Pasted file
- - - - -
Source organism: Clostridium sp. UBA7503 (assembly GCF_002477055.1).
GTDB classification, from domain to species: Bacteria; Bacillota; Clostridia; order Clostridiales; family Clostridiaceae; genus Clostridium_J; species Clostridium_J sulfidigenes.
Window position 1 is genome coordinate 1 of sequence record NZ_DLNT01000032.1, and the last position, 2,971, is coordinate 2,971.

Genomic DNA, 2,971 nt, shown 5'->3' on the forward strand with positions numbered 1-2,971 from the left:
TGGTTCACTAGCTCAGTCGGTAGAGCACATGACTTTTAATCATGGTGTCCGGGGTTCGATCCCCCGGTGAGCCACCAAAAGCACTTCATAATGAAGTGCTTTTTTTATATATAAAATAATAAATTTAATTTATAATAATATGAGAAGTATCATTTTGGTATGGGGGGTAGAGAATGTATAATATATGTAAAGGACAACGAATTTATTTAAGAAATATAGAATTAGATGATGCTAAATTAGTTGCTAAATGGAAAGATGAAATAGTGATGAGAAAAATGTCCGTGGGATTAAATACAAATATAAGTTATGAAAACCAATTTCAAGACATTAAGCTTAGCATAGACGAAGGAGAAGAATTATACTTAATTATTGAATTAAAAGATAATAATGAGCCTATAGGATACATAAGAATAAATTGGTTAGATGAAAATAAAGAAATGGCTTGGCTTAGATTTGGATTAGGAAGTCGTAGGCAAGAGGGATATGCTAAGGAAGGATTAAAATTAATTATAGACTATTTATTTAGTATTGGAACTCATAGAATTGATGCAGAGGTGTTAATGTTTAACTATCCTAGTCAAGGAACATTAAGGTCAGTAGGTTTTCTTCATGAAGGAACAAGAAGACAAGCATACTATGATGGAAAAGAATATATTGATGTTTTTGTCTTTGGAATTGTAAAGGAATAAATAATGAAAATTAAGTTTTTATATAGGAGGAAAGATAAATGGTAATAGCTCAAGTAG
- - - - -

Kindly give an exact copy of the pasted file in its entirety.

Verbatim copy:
Source organism: Clostridium sp. UBA7503 (assembly GCF_002477055.1).
GTDB classification, from domain to species: Bacteria; Bacillota; Clostridia; order Clostridiales; family Clostridiaceae; genus Clostridium_J; species Clostridium_J sulfidigenes.
Window position 1 is genome coordinate 1 of sequence record NZ_DLNT01000032.1, and the last position, 2,971, is coordinate 2,971.

Genomic DNA, 2,971 nt, shown 5'->3' on the forward strand with positions numbered 1-2,971 from the left:
TGGTTCACTAGCTCAGTCGGTAGAGCACATGACTTTTAATCATGGTGTCCGGGGTTCGATCCCCCGGTGAGCCACCAAAAGCACTTCATAATGAAGTGCTTTTTTTATATATAAAATAATAAATTTAATTTATAATAATATGAGAAGTATCATTTTGGTATGGGGGGTAGAGAATGTATAATATATGTAAAGGACAACGAATTTATTTAAGAAATATAGAATTAGATGATGCTAAATTAGTTGCTAAATGGAAAGATGAAATAGTGATGAGAAAAATGTCCGTGGGATTAAATACAAATATAAGTTATGAAAACCAATTTCAAGACATTAAGCTTAGCATAGACGAAGGAGAAGAATTATACTTAATTATTGAATTAAAAGATAATAATGAGCCTATAGGATACATAAGAATAAATTGGTTAGATGAAAATAAAGAAATGGCTTGGCTTAGATTTGGATTAGGAAGTCGTAGGCAAGAGGGATATGCTAAGGAAGGATTAAAATTAATTATAGACTATTTATTTAGTATTGGAACTCATAGAATTGATGCAGAGGTGTTAATGTTTAACTATCCTAGTCAAGGAACATTAAGGTCAGTAGGTTTTCTTCATGAAGGAACAAGAAGACAAGCATACTATGATGGAAAAGAATATATTGATGTTTTTGTCTTTGGAATTGTAAAGGAATAAATAATGAAAATTAAGTTTTTATATAGGAGGAAAGATAAATGGTAATAGCTCAAGTAG